Friday, April 30, 2021

Calcium in human bones

The name calcium is derived from latin word calas meaning lime was known as early as the first centuries when the ancient Romans prepared lime as CaO.

Calcium enters the body through the gastro-intestinal tract, is absorbed mainly in the upper small intestine and is excreted via the bowel, kidneys and skin.

There are two types of calcium. One type of calcium is tightly bound within the bone and the other more accessible type of calcium is found on the bone.

The skeleton serves as a bank of minerals for the body. 99% of the calcium in human body is stored in bones and teeth which support body structure.

Combines with phosphorus to form bones and teeth, making them hard and resistant to breaks and decay. High dietary calcium intake is necessary for infants, children and adolescents to get enough calcium for their bones and teeth to develop normally. Getting enough calcium early in life helps bones remain strong later in life.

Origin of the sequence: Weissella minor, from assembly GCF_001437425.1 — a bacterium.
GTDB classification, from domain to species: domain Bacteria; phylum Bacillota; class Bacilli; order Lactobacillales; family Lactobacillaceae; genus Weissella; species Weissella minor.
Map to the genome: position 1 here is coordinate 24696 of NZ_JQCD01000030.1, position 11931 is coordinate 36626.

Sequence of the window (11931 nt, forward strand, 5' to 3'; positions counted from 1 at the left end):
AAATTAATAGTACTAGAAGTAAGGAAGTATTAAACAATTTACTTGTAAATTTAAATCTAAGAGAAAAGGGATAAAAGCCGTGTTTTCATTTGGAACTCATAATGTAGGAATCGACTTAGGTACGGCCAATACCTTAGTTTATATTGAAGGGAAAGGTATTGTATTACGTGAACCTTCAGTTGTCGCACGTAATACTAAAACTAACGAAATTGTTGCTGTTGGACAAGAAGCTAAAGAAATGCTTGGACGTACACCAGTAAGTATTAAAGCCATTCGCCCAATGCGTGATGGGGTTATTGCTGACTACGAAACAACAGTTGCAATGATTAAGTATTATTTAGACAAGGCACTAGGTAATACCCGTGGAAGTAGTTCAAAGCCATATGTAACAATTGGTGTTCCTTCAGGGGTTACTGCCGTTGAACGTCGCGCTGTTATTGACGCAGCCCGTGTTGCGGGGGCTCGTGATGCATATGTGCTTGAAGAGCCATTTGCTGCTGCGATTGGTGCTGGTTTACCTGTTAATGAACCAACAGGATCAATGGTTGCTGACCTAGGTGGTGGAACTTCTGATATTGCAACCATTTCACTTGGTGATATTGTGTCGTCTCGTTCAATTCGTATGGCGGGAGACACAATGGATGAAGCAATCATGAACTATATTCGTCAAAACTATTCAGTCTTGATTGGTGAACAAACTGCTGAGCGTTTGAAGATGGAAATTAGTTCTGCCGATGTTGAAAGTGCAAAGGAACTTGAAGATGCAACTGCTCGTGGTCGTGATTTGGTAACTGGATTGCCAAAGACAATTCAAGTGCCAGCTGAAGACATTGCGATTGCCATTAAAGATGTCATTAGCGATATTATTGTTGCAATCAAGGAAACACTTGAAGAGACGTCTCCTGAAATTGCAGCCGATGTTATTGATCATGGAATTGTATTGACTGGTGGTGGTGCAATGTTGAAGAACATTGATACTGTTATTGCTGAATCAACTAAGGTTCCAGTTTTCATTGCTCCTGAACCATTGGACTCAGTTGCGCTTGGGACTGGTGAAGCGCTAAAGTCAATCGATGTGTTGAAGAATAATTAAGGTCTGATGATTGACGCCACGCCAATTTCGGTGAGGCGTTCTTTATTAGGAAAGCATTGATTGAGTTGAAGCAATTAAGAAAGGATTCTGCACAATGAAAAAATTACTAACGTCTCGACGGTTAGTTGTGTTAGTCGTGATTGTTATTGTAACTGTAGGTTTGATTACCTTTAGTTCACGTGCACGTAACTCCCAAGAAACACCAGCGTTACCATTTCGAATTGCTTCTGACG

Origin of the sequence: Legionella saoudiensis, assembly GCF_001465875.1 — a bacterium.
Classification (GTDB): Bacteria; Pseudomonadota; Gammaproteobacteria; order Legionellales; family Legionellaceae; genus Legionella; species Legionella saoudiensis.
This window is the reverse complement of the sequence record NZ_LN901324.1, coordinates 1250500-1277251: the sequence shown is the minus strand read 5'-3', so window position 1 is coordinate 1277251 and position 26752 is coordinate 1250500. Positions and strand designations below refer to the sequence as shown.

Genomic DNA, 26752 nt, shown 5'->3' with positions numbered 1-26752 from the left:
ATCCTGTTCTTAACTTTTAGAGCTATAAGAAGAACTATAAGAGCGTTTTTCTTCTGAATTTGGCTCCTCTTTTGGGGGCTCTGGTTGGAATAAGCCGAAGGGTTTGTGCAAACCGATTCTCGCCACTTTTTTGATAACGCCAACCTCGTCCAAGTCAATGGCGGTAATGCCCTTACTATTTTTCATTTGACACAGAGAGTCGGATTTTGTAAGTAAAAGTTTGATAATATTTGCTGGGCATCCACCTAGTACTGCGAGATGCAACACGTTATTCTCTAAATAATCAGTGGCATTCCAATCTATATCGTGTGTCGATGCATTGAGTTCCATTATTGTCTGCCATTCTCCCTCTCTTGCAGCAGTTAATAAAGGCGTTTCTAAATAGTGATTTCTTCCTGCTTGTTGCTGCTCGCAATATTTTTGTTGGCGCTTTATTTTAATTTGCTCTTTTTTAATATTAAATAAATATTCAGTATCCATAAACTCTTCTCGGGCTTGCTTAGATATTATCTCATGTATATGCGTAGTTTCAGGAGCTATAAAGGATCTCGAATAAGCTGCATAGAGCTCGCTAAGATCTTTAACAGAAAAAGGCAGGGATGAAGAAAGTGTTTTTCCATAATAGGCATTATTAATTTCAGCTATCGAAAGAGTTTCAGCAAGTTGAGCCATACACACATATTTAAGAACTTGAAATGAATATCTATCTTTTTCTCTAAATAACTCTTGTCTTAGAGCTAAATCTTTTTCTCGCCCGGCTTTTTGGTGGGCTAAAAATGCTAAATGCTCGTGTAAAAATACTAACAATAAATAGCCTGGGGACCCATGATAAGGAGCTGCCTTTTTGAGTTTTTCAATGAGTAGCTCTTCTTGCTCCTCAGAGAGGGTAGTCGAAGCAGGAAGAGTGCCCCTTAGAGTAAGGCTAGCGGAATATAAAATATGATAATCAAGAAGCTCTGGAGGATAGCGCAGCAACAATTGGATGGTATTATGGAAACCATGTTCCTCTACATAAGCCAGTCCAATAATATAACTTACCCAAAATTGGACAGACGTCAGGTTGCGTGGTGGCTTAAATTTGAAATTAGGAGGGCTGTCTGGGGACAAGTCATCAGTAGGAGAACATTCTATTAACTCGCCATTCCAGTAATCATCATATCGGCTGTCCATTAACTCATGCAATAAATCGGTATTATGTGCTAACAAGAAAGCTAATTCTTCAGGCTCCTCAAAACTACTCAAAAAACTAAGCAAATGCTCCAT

During skeletal growth and maturation, i.e. until the age of the early twenties in humans, calcium accumulates in the skeleton at an average rate of 150 mg a day.

Without this calcium, bones will become weak. As they weaken, fractures and breakage can occur i.e., osteoporosis, in which the bones become porous and fragile because calcium is withdrawn from the bones and other areas faster than it is deposited in them.
Calcium in human bones

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